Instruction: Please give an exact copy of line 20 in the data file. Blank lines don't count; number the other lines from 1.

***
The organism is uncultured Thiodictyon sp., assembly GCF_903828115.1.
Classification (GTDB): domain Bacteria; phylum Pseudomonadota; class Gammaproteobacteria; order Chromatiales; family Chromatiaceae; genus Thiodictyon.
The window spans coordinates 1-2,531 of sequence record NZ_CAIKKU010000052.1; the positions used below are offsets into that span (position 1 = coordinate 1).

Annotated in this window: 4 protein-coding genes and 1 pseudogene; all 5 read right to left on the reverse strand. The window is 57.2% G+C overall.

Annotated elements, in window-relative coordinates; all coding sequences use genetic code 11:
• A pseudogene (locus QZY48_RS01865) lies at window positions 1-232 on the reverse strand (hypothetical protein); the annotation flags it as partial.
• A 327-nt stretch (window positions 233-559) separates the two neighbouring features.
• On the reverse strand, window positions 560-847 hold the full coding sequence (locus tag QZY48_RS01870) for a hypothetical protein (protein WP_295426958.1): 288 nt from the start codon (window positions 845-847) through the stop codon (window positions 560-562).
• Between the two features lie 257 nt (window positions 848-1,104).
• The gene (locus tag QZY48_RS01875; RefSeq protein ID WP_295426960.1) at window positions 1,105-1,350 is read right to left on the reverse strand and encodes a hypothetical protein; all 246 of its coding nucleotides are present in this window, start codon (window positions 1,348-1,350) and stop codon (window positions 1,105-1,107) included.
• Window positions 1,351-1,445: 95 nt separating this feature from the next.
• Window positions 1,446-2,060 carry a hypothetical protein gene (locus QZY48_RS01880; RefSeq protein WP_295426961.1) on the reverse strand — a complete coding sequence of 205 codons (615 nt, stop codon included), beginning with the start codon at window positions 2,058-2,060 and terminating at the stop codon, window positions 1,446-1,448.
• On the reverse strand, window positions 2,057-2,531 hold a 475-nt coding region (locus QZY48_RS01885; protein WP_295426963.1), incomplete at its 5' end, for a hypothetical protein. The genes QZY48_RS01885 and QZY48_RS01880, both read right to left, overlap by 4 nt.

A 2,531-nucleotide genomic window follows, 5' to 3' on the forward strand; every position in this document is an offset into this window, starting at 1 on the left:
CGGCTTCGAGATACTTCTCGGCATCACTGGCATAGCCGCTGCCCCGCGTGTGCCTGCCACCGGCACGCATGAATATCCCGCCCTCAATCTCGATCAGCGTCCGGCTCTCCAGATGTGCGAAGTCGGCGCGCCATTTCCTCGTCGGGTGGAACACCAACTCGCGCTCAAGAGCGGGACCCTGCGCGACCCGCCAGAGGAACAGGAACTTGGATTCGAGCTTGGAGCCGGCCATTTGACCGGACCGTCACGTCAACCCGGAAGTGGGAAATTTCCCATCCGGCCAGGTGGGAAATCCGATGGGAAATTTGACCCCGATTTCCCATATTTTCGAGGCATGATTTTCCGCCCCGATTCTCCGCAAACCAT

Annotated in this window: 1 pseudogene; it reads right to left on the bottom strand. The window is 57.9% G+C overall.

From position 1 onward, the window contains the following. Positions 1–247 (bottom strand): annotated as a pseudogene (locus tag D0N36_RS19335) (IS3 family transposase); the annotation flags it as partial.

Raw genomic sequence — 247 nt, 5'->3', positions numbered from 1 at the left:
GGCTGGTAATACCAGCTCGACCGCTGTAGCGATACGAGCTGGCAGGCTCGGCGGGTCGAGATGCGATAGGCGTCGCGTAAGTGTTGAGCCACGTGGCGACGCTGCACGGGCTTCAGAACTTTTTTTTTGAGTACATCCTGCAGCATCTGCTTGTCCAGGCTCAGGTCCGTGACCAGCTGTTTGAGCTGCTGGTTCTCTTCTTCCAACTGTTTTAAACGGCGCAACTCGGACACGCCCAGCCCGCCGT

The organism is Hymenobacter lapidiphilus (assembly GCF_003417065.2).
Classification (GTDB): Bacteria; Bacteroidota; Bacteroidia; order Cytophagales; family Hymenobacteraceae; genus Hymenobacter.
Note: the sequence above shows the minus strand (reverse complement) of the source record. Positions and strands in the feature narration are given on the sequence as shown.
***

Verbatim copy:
The organism is Hymenobacter lapidiphilus (assembly GCF_003417065.2).